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Dragonwood bamboo to replace wooden work decks on Acta Marine vessels

8 August 2023

Welcome aboard the Coastal Enterprise! We recently installed a part of our work deck made from bamboo. 

Today we'll be taking a closer look at how this sustainable material is faring against traditional tropical hardwood.


Acta Marine’s technical manager Cor Visser is guiding us through the process. The technical department has chosen a part of the deck where the most impact is expected. Cor: "We do a variety of offshore work for which the anchor handling winch is the most important. The area below the winch, in the centerline of the vessel, is getting most impact from steel wires, shackles and other heavy rigging once operating. We're testing the material up to the rigors of the offshore environment and making a comparison with conventional solutions. We hope that the addition of bamboo to our ships will pave the way to a more sustainable future.”


Acta Marine is dedicated to make vessel operations more sustainable and Thomas Lambooij from supplier Dragonwood BV located in Utrecht, The Netherlands, elaborates on the production process of the material: “Dragonwood is a material that has been used in other industries for a long time. The basis for this material is of course bamboo. Bamboo is known as “magical grass” and grows in large areas of the world. It grows so fast that it is sometimes called a weed. After harvesting the bamboo stems, the bamboo is split into strips and processed into loose fibers. The fibers are pressed together in a large press, together with an environmentally friendly resin, to form a very strong and robust material. The pressed bamboo is then processed into crane mats or, as is the case here, to the specific requirements of our clients.”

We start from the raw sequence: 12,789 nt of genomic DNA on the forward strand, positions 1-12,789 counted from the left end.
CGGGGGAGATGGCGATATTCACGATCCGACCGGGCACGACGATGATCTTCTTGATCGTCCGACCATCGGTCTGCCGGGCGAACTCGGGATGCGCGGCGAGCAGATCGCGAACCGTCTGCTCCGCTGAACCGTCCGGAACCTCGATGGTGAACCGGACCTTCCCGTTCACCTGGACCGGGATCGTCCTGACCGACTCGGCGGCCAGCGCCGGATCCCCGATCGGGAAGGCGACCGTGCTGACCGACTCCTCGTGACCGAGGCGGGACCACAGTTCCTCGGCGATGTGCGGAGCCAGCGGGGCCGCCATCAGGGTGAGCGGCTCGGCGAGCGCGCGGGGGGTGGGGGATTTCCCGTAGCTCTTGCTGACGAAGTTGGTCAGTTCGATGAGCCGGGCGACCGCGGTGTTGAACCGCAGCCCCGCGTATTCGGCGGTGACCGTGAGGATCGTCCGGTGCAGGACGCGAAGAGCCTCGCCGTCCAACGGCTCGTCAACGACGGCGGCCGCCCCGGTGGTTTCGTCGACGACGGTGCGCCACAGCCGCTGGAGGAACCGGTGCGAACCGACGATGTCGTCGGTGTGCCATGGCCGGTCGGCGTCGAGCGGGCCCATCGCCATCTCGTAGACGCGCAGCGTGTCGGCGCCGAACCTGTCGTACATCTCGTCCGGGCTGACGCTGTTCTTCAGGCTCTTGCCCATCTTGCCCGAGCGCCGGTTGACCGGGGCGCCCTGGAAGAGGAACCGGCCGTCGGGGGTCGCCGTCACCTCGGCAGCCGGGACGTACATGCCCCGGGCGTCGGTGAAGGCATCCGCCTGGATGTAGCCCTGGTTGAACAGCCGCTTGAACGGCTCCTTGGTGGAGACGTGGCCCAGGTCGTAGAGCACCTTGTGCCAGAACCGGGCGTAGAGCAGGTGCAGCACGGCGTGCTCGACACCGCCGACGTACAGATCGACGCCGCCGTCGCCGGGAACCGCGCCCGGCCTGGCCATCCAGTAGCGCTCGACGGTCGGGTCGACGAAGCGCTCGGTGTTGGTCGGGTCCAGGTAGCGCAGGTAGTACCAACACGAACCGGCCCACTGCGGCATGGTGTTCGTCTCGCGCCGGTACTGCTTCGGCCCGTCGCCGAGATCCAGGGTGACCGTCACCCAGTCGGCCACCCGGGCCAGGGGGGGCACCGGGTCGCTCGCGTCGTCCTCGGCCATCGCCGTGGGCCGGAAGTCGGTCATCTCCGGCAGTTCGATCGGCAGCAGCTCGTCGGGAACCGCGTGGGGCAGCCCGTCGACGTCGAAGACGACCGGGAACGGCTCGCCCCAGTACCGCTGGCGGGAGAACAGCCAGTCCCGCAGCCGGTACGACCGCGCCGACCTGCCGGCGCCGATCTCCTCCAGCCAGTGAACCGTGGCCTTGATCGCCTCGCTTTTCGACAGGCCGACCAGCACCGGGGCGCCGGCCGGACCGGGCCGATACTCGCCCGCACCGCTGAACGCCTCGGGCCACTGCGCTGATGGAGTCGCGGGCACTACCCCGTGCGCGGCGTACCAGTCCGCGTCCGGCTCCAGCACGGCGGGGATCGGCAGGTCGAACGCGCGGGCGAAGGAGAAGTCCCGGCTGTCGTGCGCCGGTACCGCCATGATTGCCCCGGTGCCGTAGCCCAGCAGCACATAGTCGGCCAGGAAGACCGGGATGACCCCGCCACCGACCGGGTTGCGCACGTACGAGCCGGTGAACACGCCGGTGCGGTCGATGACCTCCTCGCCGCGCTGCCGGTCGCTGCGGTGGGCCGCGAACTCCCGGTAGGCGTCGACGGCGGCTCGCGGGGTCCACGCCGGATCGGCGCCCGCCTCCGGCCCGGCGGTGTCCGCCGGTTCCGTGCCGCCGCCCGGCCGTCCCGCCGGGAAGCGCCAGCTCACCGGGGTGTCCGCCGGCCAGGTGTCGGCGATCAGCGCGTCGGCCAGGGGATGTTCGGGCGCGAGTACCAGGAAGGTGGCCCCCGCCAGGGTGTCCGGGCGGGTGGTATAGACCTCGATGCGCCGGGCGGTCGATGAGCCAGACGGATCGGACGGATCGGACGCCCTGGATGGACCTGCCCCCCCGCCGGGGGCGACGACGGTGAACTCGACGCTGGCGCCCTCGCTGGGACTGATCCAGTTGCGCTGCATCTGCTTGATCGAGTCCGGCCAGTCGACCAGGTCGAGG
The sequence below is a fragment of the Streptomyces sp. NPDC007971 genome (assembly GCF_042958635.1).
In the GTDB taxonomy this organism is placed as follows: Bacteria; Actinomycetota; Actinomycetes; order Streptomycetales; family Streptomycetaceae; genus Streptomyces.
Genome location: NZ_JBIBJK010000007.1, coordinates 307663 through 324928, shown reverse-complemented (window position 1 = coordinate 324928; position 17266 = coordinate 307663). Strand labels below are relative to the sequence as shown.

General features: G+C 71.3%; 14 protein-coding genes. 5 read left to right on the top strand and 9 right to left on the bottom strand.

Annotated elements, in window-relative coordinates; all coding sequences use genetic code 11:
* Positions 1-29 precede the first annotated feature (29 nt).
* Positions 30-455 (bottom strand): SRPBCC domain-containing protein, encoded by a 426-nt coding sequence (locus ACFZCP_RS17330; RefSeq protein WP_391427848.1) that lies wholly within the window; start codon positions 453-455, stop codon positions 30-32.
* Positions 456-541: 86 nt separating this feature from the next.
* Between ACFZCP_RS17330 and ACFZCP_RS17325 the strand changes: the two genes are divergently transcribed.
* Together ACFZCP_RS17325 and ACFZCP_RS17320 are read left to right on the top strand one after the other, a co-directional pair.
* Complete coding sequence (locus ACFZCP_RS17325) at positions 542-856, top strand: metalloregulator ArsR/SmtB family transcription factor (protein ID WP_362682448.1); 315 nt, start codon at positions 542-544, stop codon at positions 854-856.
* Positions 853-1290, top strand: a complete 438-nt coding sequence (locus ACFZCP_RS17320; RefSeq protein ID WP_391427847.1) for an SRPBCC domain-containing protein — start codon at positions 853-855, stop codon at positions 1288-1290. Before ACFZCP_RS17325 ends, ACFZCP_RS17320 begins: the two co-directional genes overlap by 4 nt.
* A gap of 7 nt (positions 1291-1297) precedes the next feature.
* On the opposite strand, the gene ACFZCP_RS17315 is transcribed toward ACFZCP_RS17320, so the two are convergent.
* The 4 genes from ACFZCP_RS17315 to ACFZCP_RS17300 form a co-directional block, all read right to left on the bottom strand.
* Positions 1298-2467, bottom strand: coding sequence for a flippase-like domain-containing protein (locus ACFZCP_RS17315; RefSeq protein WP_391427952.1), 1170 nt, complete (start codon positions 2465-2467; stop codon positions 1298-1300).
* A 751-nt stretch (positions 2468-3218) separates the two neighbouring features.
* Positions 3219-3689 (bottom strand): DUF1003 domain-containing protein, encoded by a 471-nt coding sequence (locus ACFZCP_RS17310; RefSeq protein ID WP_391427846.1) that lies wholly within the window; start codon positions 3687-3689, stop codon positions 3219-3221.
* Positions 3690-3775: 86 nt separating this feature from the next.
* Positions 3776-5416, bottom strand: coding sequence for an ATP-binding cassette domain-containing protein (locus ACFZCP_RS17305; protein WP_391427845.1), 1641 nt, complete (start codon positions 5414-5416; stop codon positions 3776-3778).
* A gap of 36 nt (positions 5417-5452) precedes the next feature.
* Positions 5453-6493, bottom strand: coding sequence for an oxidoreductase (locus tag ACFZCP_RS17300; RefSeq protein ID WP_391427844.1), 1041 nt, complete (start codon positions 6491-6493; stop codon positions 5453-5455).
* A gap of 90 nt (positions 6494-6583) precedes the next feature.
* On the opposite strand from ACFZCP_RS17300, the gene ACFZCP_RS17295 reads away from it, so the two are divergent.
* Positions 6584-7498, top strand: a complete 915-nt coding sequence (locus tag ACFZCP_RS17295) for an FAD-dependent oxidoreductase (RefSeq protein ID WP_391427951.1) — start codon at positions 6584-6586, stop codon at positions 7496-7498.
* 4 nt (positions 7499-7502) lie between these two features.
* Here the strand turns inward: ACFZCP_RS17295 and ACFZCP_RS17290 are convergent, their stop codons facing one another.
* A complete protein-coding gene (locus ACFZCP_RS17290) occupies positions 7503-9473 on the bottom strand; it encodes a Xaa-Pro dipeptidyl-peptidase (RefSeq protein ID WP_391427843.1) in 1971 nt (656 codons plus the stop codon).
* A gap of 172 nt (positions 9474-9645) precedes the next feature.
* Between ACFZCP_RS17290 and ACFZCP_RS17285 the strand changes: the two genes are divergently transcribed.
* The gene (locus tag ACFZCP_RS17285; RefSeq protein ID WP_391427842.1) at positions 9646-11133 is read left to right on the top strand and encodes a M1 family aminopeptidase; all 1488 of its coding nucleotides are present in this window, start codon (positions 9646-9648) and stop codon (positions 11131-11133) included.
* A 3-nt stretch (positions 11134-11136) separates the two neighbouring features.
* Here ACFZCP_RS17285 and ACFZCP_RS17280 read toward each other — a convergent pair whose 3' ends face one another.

Lambooij continues: “A bamboo forest absorbs 5 times more CO² and produces 35% more oxygen than an equivalent piece of forest with trees. 1000 tonnes of CO² is absorbed per hectare of bamboo forest per year. After 2 to 5 years the bamboo stem is fully grown and can be harvested. Assuming 4 years of growth, 25% of the bamboo forest can be harvested every year without any reduction in the size of the forest.” He concludes enthusiastically: “Because so much CO² is absorbed during the growth, even after the transport and processing of the bamboo stems into Dragonwood pressed bamboo, the bamboo is much more environmentally friendly than tropical hardwood.”